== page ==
Members of Congress have largely avoided speaking out about the famine and cholera epidemic in Yemen, even as aid organizations, celebrities, and late-night TV hosts sounded the alarm this past week.
But one U.S. senator is breaking the Senate silence — and even going further, explaining how U.S. support for the war has enabled the world’s largest humanitarian crisis.
Connecticut Democratic Sen. Chris Murphy spoke out about the crisis on the Senate floor Tuesday, while showing pictures of starving Yemeni children. His remarks went much further than those of most public officials, not shying away from the reality that the cholera epidemic could never have taken place without U.S. support.
For U.S. officials, the difficulty in publicly addressing the crisis is caught up in U.S. complicity, given that the disease and starvation in Yemen is not the result of a random hurricane or an earthquake, but the expected result of deliberate actions taken by the United States and its allies in the Gulf.
Murphy’s speech, delivered on the Senate floor Tuesday, had been viewed later that day by fewer than 200 people.
“There is a humanitarian catastrophe inside this country – that very few people in this nation can locate on a map – of absolutely epic proportion,” said Murphy. “This humanitarian catastrophe – this famine … is caused, in part, by the actions of the United States of America.”
Murphy has been speaking out about the war in Yemen nearly as long as it’s been going on, criticizing both the Obama and Trump administrations. Together with Kentucky Republican Sen. Rand Paul, he has introduced multiple measures in the Senate trying to block weapons sales to Saudi Arabia, but none have passed.
The brutal war in Yemen has killed well over 10,000 people since Saudi Arabia began bombing the country in 2015, but in recent months, cholera has been killing people much faster than bombs. The International Committee on the Red Cross estimates that by the end of the year, a million people will have contracted the contaminated water-born disease.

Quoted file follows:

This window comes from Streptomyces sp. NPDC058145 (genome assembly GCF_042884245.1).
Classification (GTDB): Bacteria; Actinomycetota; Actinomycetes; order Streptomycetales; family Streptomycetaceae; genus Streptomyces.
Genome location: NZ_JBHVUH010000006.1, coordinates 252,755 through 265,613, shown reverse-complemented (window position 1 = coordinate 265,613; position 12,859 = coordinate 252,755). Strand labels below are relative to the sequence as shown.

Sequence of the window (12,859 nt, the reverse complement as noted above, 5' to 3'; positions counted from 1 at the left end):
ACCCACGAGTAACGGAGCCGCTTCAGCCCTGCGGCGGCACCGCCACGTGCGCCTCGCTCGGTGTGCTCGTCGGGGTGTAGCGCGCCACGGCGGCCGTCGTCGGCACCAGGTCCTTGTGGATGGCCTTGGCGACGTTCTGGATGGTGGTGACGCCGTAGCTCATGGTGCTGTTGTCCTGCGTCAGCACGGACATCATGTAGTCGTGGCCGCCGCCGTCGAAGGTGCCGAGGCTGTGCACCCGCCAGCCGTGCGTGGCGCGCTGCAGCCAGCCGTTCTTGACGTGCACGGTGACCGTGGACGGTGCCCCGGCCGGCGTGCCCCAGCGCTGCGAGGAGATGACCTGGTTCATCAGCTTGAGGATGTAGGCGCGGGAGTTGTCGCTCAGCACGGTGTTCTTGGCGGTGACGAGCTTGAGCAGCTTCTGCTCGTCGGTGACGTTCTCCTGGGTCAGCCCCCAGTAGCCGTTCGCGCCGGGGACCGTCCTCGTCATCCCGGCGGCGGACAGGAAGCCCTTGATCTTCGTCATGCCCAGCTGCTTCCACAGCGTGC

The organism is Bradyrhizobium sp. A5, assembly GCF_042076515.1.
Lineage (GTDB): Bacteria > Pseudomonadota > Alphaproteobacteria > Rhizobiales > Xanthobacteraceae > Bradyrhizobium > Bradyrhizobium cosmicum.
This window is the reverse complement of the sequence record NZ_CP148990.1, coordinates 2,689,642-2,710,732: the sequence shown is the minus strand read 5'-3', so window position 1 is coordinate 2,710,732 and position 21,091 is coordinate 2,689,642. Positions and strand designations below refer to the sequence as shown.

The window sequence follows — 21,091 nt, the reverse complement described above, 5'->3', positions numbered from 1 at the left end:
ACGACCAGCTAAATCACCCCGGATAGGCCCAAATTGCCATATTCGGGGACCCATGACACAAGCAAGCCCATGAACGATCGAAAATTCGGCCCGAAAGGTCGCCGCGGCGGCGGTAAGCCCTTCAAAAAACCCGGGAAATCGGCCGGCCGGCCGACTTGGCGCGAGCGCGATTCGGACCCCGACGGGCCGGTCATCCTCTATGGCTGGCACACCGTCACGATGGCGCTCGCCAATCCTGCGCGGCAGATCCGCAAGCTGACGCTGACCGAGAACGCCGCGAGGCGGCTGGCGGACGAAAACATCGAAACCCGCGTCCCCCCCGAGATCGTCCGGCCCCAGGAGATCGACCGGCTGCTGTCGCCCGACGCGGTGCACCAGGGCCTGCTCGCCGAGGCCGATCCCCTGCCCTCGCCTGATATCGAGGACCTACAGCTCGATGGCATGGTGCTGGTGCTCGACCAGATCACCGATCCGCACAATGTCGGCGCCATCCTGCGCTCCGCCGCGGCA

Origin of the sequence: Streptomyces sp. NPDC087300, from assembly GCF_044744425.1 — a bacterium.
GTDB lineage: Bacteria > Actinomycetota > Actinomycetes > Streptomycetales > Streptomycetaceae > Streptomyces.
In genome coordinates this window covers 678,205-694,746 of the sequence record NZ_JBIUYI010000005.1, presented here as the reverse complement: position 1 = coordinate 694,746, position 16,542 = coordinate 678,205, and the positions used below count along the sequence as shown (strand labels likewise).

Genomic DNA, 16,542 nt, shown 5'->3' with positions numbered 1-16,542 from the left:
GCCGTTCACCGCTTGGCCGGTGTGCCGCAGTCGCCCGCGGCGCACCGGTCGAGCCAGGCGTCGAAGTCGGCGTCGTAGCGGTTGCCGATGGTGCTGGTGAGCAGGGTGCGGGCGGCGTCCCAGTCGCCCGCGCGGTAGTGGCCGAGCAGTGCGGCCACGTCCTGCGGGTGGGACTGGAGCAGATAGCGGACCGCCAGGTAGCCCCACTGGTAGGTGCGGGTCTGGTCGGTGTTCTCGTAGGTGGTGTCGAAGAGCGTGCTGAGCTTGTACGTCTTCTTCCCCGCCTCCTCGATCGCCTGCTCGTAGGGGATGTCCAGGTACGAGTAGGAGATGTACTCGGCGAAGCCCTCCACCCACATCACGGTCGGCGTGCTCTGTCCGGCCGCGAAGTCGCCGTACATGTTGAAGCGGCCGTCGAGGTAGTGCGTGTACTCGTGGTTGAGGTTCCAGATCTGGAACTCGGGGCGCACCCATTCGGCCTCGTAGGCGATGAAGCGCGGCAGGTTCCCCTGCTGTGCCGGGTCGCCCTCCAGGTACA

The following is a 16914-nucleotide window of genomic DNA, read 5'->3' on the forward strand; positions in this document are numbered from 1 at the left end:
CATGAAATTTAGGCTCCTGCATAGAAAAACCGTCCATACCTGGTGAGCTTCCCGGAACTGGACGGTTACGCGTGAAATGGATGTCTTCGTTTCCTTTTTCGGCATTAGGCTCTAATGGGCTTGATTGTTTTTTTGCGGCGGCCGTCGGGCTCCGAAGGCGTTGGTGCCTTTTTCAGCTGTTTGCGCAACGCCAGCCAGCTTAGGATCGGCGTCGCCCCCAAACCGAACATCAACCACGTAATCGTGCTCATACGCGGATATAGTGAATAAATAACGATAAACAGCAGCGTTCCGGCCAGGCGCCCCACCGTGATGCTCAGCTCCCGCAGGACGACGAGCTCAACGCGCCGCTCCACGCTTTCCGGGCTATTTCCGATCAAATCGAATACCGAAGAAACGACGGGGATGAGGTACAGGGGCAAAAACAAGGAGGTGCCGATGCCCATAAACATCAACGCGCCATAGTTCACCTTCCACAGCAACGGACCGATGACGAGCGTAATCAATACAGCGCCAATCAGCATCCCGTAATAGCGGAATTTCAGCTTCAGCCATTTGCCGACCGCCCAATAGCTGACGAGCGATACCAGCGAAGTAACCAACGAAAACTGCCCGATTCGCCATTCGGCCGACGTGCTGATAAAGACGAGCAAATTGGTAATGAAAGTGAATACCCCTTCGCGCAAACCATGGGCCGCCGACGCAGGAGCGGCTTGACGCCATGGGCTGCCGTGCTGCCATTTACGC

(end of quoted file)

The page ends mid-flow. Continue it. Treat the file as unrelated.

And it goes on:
The outbreak is often portrayed in the media as a random and tragic event in a war-torn country, but it is a predictable, even intended, consequence of the coalition’s campaign of collective punishment. As Murphy argued on the Senate floor, Saudi Arabia, led by its headstrong crown prince, Mohammed bin Salman, is hoping to use disease and starvation to force the country to surrender to its terms, a strategy that is on its face a war crime.
Since the bombing campaign began, Saudi Arabia has targeted the country’s water infrastructure. In April 2015, a month after the bombing campaign began, coalition planes destroyed equipment at a water treatment plant in Yemen’s capital city, Sana’a. The plant stopped functioning a few months later, after Saudi Arabia knocked out the city’s electrical grid, cutting off access to clean water for millions of people.
The coalition, which the United States is a part of, did that while blockading the country, which slowed the flow of supplies to the import-dependent country. Prior to the conflict breaking out, Yemen imported 90 percent of its food and almost all of its medicine.
Murphy explained exactly how U.S. support for Saudi Arabia allowed them to create the epidemic.
“That bombing campaign that targeted the electricity infrastructure in Yemen could only happen with U.S. support,” Murphy said. “It is the United States that provides the targeting assistance for the Saudi planes.”
The United States has been a silent partner in the war since the beginning, providing weapons, targeting intelligence, and refueling support for the Saudi Air Force. The Obama administration provided more than $100 billion worth of weapons to the Saudis, and fragments of U.S.-made weapons have been found at the scene of some of the war’s worst atrocities. President Donald Trump has vowed to continue the policy, signing a commitment for more than $110 billion in weapons during his trip to Riyadh.
“It is U.S. refueling planes flying in the sky around Yemen that restock the Saudi fighter jets with fuel, allowing them to drop more ordnance,” said Murphy. “It is U.S.-made ordnance that is carried on these planes and dropped on civilian and infrastructure targets inside Yemen. The United States is part of this coalition. The bombing campaign that has caused the cholera outbreak could not happen without us.”
Murphy’s comments came a day after the House of Representatives voted 366-30 to passing a non-binding resolution that said the U.S. role in the war had not been authorized by Congress.
“We have a responsibility to make sure that the coalition, of which we are a part, is not using starvation as a weapon of war,” said Murphy. “This is a stain on the conscious of our nation if we continue to remain silent.”
Finishing his remarks, Murphy, looking around the Senate, concluded with a line that has become standard in the chamber: “I note the absence of a quorum.”